Top Ten Tuesday: Books I Thought I’d Like More/Less

Top Ten Tuesday is an original feature/weekly meme created at The Broke and the Bookish.

Each week they will post a new Top Ten list that one of their bloggers over at The Broke and the Bookish will answer. Everyone is welcome to join.

This week’s topic is: Top Ten Books I Thought I’d Like More/Less

As much as I try not too – expectations get the better of me. When I hear/see people RAVING about a book/series/author, I admit that the hype sometimes gets the best of me. And I realize it’s not the book’s fault – but I often can’t help but feel a little disappointed when a decent book didn’t blow me away like I was anticipating.

(Links will take you to my reviews. Clicking on the book cover will take you to the book’s page on goodreads)

Books I Though I’d Like More (and wound up a little disappointed):

Obsidian (Lux, #1)

Obsidian (Lux #1) by Jennifer L. Armentrout – This isn’t a bad book. I did enjoy it but I wanted more. Daemon is great but it’d take someone even better than him for me not to resent him for blowing up my computer.

Beautiful Disaster (Beautiful, #1)

Beautiful Disaster (Beautiful #1) by Jamie Maguire – I love love. But I don’t love over the top jealousy and people who keep trying the same thing over and over but expecting different results.

Shatter Me (Shatter Me, #1)

Shatter Me (Shatter Me #1) by Tahereh Mafi – There’s a lot I liked about this book. And a lot that left me feeling wanting. This was one of the most talked about books of 2012. It seemed that people everywhere were praising this one. And whilst I thought it was clever I think I spent most of the time I was reading it waiting. Waiting for it to live up to my (possibly unrealistic) expectations.

Marked (House of Night, #1)

Marked by P.C. and Kristin Cast – A friend told me this book was absolutely fantastic – the best Vampire Teen series around. I think I got my hopes up and just missed things I would have liked had it not been off the back of such high praise.

Beautiful Creatures (Caster Chronicles, #1)

Beautiful Creatures by Kami Garcia and Margaret Stohl. – This one I think was my own fault that I didn’t enjoy it as much as I had hoped. The trailer for the movie ruined the book and that in itself frustrated me. Also I listened to this one on audiobook and the fact that the narrator’s voice had an accent but his thoughts didn’t – it really took me out of the story.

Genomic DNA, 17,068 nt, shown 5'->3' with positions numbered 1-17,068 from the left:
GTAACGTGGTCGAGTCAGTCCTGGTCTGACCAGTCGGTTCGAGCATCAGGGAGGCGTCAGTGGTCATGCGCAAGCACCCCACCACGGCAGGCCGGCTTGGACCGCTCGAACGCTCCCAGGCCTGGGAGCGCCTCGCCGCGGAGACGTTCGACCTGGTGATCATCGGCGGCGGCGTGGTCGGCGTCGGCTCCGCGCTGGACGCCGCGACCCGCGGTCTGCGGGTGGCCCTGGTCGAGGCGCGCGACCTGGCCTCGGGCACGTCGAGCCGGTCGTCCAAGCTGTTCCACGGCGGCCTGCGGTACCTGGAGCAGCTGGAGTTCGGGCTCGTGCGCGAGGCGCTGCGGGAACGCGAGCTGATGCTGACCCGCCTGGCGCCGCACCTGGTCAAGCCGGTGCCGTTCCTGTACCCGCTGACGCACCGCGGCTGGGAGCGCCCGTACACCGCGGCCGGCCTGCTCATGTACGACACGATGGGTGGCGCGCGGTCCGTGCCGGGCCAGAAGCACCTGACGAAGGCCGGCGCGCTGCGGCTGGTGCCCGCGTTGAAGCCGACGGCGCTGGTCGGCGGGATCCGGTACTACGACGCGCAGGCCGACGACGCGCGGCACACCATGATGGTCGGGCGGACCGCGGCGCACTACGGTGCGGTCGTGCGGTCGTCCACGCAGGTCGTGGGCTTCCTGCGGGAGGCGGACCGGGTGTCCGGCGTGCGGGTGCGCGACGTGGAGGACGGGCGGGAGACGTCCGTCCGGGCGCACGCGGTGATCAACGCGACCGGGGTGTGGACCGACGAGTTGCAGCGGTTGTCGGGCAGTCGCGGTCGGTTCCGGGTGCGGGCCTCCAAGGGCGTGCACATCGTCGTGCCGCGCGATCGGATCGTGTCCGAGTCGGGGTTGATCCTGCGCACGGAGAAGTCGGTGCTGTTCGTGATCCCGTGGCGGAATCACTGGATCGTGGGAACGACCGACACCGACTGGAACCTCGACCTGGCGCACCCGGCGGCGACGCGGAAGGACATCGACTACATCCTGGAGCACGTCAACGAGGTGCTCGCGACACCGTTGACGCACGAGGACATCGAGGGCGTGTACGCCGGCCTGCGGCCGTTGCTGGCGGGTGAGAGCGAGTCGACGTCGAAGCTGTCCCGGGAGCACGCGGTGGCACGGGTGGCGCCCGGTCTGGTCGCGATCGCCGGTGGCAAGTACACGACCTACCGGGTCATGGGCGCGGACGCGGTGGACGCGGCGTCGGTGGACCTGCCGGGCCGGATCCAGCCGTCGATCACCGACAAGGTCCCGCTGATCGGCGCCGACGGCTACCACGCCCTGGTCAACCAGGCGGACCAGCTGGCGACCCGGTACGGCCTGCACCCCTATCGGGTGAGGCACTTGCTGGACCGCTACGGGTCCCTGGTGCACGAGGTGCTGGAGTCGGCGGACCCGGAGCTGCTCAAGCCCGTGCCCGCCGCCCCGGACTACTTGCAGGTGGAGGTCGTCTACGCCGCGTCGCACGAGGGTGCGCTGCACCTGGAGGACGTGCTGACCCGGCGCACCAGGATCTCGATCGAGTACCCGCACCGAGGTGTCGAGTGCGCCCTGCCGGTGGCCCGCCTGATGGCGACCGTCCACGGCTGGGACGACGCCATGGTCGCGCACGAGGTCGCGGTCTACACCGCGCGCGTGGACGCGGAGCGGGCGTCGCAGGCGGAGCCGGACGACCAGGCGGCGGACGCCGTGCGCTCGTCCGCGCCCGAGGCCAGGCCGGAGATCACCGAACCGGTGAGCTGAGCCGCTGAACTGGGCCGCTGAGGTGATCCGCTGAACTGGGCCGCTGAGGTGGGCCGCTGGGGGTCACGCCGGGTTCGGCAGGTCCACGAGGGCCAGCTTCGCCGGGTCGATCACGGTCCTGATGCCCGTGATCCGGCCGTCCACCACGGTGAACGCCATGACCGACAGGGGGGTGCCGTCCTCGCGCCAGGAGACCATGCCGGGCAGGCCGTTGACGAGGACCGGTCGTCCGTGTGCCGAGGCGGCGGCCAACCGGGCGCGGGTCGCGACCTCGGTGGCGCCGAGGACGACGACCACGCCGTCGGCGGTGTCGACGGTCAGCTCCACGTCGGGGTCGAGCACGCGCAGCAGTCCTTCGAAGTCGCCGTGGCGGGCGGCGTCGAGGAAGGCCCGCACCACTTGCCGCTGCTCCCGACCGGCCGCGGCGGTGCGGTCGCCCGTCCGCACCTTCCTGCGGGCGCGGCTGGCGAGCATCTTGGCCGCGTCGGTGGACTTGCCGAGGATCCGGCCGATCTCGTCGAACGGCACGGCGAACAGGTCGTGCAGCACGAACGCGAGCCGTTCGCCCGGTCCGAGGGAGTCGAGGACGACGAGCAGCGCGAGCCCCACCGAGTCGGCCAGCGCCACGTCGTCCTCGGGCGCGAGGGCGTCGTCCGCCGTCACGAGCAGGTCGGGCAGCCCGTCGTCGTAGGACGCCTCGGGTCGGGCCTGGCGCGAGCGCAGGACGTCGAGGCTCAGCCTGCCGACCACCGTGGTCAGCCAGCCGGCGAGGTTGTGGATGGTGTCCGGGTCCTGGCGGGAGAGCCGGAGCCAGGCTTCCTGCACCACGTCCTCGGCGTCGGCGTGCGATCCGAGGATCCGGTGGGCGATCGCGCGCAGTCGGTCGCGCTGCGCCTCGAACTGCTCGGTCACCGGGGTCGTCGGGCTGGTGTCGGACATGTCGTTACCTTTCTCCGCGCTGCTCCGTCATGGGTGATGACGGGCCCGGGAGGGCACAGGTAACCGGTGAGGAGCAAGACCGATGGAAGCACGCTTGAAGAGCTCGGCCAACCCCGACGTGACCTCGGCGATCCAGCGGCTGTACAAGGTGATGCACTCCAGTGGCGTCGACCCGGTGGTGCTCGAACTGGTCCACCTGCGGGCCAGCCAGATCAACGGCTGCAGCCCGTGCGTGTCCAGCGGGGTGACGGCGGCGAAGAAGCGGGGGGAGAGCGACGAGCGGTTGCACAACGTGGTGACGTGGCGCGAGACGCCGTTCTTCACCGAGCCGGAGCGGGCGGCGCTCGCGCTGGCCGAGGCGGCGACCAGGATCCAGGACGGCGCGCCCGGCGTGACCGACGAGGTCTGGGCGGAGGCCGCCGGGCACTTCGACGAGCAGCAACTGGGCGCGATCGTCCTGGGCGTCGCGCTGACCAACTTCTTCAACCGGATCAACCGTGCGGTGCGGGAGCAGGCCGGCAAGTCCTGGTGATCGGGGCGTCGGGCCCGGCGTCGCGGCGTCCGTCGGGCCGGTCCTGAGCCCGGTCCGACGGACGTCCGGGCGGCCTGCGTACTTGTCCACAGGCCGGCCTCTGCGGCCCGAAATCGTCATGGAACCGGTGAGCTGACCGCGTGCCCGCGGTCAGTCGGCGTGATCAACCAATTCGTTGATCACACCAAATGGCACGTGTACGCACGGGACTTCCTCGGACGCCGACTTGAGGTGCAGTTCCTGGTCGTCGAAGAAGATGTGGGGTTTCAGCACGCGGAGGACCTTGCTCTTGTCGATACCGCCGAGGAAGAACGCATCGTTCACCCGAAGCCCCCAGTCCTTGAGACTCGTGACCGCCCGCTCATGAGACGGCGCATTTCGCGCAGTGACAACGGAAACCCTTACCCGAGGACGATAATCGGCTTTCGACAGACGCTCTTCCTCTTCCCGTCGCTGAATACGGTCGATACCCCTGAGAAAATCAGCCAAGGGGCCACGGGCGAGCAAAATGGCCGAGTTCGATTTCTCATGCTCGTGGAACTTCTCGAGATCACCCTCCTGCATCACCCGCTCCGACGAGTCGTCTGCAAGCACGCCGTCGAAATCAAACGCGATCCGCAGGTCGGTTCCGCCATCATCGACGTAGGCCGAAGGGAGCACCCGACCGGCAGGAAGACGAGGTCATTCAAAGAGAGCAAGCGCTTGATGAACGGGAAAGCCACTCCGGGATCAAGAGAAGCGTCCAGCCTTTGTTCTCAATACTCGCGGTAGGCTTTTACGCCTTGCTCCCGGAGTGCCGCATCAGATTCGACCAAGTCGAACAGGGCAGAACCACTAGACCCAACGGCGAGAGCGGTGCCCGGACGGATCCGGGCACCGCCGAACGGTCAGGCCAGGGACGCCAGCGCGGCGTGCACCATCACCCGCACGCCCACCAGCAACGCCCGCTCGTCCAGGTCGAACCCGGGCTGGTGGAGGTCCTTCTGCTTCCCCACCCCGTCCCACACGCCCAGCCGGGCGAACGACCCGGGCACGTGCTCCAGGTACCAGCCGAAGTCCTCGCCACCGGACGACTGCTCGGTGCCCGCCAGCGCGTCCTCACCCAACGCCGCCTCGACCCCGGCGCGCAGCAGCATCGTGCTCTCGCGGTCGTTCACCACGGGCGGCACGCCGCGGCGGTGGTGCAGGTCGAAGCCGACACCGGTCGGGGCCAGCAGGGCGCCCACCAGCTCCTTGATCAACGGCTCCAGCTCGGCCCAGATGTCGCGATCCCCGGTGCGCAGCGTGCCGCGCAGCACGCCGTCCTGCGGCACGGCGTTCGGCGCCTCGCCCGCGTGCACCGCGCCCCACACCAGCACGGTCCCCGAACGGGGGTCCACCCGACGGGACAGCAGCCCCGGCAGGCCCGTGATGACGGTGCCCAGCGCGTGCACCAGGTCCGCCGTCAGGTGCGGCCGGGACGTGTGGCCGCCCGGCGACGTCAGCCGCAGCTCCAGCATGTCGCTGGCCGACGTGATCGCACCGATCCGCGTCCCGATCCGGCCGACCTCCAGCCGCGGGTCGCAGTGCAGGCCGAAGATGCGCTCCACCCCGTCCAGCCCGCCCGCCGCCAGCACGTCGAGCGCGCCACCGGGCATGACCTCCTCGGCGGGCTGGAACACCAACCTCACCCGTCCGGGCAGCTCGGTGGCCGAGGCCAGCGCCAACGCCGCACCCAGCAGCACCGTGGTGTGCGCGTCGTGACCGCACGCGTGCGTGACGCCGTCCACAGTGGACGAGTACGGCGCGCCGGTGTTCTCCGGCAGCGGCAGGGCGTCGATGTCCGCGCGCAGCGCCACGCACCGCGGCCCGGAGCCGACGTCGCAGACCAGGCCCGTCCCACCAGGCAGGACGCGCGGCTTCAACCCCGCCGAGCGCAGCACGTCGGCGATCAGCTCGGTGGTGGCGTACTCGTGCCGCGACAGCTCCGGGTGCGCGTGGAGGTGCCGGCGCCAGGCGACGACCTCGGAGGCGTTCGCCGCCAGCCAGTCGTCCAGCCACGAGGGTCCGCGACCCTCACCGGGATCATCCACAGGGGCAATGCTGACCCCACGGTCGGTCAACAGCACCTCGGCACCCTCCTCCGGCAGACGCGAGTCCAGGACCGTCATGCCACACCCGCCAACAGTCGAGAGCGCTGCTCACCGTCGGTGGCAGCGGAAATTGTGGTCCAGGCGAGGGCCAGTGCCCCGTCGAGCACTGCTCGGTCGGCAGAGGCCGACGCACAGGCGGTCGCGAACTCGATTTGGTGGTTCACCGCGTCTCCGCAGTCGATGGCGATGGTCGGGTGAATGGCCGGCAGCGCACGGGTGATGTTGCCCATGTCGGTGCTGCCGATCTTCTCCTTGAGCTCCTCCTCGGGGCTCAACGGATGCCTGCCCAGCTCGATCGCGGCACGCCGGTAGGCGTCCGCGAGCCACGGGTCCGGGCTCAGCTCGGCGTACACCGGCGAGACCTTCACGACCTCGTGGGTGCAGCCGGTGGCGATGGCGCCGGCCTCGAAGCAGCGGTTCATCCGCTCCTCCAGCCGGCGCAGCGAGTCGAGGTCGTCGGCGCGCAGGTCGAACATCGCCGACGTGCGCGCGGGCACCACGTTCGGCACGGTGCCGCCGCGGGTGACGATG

On the other hand are books that I went in not expecting too much and being blown away. These are the best kinds of books! To quote one of my all time favourite movies… A Diamond in the Rough.

(and since I couldn’t find any appropriate gifs – here’s one from Aladdin just cause I love that movie!)

Books I Thought I’d Like Less (and ended up loving!):

Anna and the French Kiss (Anna and the French Kiss, #1)Lola and the Boy Next Door (Anna and the French Kiss, #2)

Anna and the French Kiss & Lola and the Boy Next Door by Stephanie Perkins – There is the saying “Don’t Judge a Book By It’s Cover” but perhaps I should not judge a book on its title. These books have names similar to those I’d bring home for homework in primary school. But these books are far from simple. They’re beautiful stories about love, friendship, family problems and the complexities of growing up. These are two of my favourite teen contemporary romance novels and I’m so glad I picked them up because I very nearly didn’t..

Vampire Academy (Vampire Academy, #1)Bloodlines (Bloodlines, #1)

Vampire Academy/Bloodlines by Richelle Mead – It probably wouldn’t be a TTT without a Richelle Mead series featuring somewhere on my list. These are both series that feature some kind if paranormal creature in a boarding school but they are both so much more than that. There’s depth and consequences and the gorgeous leading men don’t hurt things either. I had read Mead’s Georgina Kincaid series before starting VA but I didn’t expect for the series to have such a profound effect on my views regarding YA paranormal novels.

Cinder (Lunar Chronicles, #1)

Cinder by Marissa Meyer – A sci-fi futuristic cyborg version of Cinderella? This isn’t something I ever thought I’d read let alone like. But somehow Meyer wrote a novel that’s well thought out and the fairytale links are crafted in a way that feels so right for the story.

The Fault in Our Stars

The Fault in Our Stars by John Green – I thought I’d try to see if I could somehow beat the system. I’d heard so much about this book. The Best Book EVER! is a line that many of my friends and reviews had thrown around. Not having read any John Green and having nothing to compare his work to I though I’d go in expecting the worse. I’m a big enough person to admit I’m wrong because I ADORED this book. It’s beautiful and the characters are almost ridiculously perfect in their own way. I cried. So if you haven’t read this book and you’re intending to – try to ignore the hype. Make up your own mind. But this is a book that I recommend for everyone to read. Even if it’s just to be on the bandwagon and know what people are talking about when they’re talking about TFiOS and John Green.